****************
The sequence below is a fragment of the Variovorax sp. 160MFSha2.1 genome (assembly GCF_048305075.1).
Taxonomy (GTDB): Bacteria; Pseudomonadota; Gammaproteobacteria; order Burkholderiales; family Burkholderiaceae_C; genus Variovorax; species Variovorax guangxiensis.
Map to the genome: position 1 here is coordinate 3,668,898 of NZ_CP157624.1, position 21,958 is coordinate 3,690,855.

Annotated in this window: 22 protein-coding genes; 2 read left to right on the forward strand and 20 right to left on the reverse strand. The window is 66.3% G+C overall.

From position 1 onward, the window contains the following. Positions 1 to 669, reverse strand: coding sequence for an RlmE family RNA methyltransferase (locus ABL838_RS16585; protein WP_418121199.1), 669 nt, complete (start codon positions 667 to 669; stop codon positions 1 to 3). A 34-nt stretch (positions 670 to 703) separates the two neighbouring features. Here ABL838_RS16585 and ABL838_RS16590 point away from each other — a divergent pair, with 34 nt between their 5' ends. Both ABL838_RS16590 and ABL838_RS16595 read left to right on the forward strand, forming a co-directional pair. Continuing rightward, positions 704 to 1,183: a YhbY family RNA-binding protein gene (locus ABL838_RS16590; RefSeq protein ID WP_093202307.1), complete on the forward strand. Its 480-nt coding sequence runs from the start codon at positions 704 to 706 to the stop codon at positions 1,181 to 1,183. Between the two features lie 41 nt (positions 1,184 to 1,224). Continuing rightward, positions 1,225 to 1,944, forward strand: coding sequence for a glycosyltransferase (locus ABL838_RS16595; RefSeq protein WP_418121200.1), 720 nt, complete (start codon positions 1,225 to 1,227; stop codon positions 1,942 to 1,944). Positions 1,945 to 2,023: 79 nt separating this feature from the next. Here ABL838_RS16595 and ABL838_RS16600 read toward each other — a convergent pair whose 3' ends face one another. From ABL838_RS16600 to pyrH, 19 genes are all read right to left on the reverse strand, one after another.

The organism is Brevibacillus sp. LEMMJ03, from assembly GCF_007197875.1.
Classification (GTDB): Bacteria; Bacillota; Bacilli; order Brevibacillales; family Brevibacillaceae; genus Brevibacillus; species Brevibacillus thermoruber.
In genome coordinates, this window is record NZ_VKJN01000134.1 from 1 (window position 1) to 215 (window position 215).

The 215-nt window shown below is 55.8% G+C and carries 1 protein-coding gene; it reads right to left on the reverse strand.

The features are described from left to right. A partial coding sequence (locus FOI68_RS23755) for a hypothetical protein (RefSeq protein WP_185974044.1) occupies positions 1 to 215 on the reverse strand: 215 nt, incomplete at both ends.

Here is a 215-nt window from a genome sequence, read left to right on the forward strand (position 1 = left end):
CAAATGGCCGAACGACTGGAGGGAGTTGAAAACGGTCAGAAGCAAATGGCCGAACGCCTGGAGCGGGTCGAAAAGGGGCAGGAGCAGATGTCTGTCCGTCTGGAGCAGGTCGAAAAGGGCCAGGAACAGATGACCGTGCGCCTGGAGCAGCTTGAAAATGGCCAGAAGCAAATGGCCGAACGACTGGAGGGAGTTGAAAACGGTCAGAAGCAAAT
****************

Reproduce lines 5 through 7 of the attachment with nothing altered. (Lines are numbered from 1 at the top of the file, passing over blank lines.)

From position 1 onward, the window contains the following. Positions 1 to 669, reverse strand: coding sequence for an RlmE family RNA methyltransferase (locus ABL838_RS16585; protein WP_418121199.1), 669 nt, complete (start codon positions 667 to 669; stop codon positions 1 to 3). A 34-nt stretch (positions 670 to 703) separates the two neighbouring features. Here ABL838_RS16585 and ABL838_RS16590 point away from each other — a divergent pair, with 34 nt between their 5' ends. Both ABL838_RS16590 and ABL838_RS16595 read left to right on the forward strand, forming a co-directional pair. Continuing rightward, positions 704 to 1,183: a YhbY family RNA-binding protein gene (locus ABL838_RS16590; RefSeq protein ID WP_093202307.1), complete on the forward strand. Its 480-nt coding sequence runs from the start codon at positions 704 to 706 to the stop codon at positions 1,181 to 1,183. Between the two features lie 41 nt (positions 1,184 to 1,224). Continuing rightward, positions 1,225 to 1,944, forward strand: coding sequence for a glycosyltransferase (locus ABL838_RS16595; RefSeq protein WP_418121200.1), 720 nt, complete (start codon positions 1,225 to 1,227; stop codon positions 1,942 to 1,944). Positions 1,945 to 2,023: 79 nt separating this feature from the next. Here ABL838_RS16595 and ABL838_RS16600 read toward each other — a convergent pair whose 3' ends face one another. From ABL838_RS16600 to pyrH, 19 genes are all read right to left on the reverse strand, one after another.

The organism is Brevibacillus sp. LEMMJ03, from assembly GCF_007197875.1.
Classification (GTDB): Bacteria; Bacillota; Bacilli; order Brevibacillales; family Brevibacillaceae; genus Brevibacillus; species Brevibacillus thermoruber.